So in 2015/16 more than 3 homes at sold under right to buy for every social rent home that was built. Even if you add affordable rent into the mix there are only 1,358 more homes being built than lost. And what’s more, whilst there should be 1 for 1 replacement of homes sold under right to buy, that has never been the case, looks like it will be a very long time until it is the case and if it does happen it will by and large affordable homes replacing social homes, thus adding little to the mix of truly affordable homes.

Put that another way, since 1991/92 there have been 215,000 more homes sold under right to buy than new social rented homes built.  That’s more homes than there are in Bradford.

This is also the case with affordable housing in parts of new developments. Where “affordable homes” are agreed as part of s106 agreements, they often either become “affordable rent” or an intermediate option that is most likely shared ownership. More councils are starting to accept payments in cash for off site provision in lieu of affordable accommodation, which at least means councils can build what they want but does lead to worries about the ghettoisation of “rich areas” and “poor areas”.

Of course developers are hit and miss when it comes to actually providing affordable homes as part of their developments. As part of the planning process they are able to argue that they cannot make their scheme viable with the level of affordable accommodation set by the local authority. This means they are able to negotiate, often significantly or to zero, the amount of affordable housing on the site. Of course every single site can be just about viable at the same time as the heads of the developments earn £100 million bonuses.

In fact it is fair to say that there is something more than a cottage industry set-up to help developers argue their case for lowering affordable housing requirements through the viability process. Perhaps we could call it a 6 bedroom, triple garage industry?

The recent government consultation on viability (amongst other things) goes some way to address this, effectively saying that the local plan is the place to be clear about viability of individual sites and once agreed there is little reason to change it. There are however a couple of issues with this. This first is that councils will take time to update their local plans (remember it is a process that is measured in years) so the current system will remain in each area until they have (or are at least approaching) a replacement plan. The second is that there will still be flexibility in the system (for example by judicial review on the reasonableness of individual decisions) for developers to tease open a loophole or two that they can then drive a bus through. Followed inevitably by bus lane markings and an open highway. Perhaps this is the world-weary cynic in me, but I fear the approach laid out there will lead us back to the same situation in 3-5 years.

Given that developers see having lawyers on a retainer as part and parcel of the industry, I would rather something that looks more like a hard to avoid tax than an easy to evade agreement. Yes, that might mess with their business case and yes, that will meant hey might have to change their modus operandi to suit the new circumstances. Given that might have as many positives and negatives it is a risk I’m willing to pay.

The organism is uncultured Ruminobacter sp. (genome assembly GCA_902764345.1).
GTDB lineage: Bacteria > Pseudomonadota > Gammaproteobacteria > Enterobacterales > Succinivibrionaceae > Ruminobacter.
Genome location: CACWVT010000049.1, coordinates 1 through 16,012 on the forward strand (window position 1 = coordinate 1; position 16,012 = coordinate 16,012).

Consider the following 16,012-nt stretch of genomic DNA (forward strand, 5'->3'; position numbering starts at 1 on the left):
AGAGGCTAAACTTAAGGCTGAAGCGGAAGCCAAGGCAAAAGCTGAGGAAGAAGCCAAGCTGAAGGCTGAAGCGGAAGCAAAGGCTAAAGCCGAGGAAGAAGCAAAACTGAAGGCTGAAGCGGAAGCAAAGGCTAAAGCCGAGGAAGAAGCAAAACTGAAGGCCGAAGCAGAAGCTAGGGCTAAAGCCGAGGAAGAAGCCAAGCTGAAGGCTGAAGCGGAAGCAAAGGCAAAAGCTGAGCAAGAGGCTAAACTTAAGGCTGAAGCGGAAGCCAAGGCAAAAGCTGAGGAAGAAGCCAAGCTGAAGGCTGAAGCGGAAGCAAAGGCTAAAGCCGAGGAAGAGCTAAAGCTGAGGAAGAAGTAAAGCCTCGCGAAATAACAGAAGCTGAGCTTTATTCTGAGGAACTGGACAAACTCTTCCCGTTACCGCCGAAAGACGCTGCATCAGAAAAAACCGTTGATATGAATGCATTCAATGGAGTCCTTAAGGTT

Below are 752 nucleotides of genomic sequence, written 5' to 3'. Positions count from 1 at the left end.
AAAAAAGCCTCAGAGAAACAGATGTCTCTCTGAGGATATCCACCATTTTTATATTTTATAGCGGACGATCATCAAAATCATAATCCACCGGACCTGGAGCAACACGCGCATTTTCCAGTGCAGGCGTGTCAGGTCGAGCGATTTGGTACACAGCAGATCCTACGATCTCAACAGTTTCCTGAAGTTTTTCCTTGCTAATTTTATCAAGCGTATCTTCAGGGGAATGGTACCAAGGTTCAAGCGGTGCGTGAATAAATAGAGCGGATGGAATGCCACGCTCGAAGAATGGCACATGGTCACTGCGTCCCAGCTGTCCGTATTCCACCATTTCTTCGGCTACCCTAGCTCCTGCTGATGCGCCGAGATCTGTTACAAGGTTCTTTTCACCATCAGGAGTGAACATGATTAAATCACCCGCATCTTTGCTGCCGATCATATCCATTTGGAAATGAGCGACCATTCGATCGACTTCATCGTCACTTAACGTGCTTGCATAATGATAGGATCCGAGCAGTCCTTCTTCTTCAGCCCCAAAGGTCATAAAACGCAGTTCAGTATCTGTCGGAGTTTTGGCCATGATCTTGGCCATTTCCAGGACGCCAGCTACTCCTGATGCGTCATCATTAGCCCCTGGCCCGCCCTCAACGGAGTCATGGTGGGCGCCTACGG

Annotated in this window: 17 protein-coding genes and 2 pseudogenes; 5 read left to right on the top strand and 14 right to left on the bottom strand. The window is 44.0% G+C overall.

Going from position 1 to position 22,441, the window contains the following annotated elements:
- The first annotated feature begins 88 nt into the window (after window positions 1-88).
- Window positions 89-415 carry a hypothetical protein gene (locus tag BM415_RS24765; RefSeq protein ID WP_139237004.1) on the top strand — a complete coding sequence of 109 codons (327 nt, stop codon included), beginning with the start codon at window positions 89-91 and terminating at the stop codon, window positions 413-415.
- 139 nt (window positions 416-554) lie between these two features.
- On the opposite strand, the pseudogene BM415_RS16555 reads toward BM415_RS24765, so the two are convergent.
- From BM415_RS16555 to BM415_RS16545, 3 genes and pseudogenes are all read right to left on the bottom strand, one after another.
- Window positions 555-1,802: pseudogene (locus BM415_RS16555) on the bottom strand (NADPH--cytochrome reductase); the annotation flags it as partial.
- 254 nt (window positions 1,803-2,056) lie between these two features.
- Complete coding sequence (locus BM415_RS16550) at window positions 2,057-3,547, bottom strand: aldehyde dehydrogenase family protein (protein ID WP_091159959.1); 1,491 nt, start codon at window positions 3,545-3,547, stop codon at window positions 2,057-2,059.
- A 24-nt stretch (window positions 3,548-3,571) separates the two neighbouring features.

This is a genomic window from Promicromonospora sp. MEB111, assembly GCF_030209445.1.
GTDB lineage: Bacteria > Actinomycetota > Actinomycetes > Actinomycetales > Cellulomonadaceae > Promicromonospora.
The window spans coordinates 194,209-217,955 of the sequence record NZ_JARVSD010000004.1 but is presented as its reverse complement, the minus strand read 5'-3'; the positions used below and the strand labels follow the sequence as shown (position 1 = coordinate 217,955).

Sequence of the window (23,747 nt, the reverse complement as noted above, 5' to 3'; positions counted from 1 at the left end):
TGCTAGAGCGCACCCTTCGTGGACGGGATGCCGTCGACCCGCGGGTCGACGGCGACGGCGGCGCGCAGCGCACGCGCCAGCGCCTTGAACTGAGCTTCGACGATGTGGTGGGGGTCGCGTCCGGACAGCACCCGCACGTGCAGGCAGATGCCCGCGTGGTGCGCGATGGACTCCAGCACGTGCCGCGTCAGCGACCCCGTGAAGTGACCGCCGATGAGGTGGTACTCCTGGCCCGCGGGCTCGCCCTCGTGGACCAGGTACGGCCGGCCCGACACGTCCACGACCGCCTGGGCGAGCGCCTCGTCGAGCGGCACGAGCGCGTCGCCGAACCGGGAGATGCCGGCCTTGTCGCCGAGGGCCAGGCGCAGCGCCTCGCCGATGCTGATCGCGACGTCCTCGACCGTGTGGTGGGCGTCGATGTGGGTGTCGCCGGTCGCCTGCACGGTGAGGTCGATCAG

So councils are at the limits of what they can build, when they and housing associations do build they often choose (when they have a choice) to go for affordable rent. When developers build they often try to limit their affordable accommodation and when they do build it what is made is usually “affordable rent” or another type of intermediate accommodation. So where does that leave those who genuinely need truly affordable accommodation?

I fear trying to create a new type of rent level will just lead to another competing layer in the market. Removing “affordable rent” from what counts as affordable rented accommodation, especially under s106, would help restore some sense. Whilst councils are free to set terms in their local plan I think it would make sense for discussion on affordable accommodation to be based on what proportion of people in the local area could afford to live in the agreed accommodation. So if “affordable rent” stays, it could be renamed “rent that X% of people locally could afford to pay”.

Local authorities and most housing associations truly do want to build genuinely affordable homes, so giving them the powers to do borrow and build will make a huge difference in building of new affordable homes. Central government continuing the move away from “affordable rent” will allow councils and housing associations to build homes at a rent they think is appropriate and needed in their local area.

Finally, without wanting to sound like a scratched record, the bath will only fill if you put the plug in. Right to buy is leeching away truly affordable housing, giving some households a cash injection (when they sell the homes) and giving a number of private landlords an unearned field day as they swoop in, buy a former council home on the cheap and move in tenants paying market price. In a way, it would be better to give the tenants the discount to buy another house, at least then the landlord wouldn’t have to go through the cost of building a new property, although it wouldn’t help take the steam out of the wider housing market.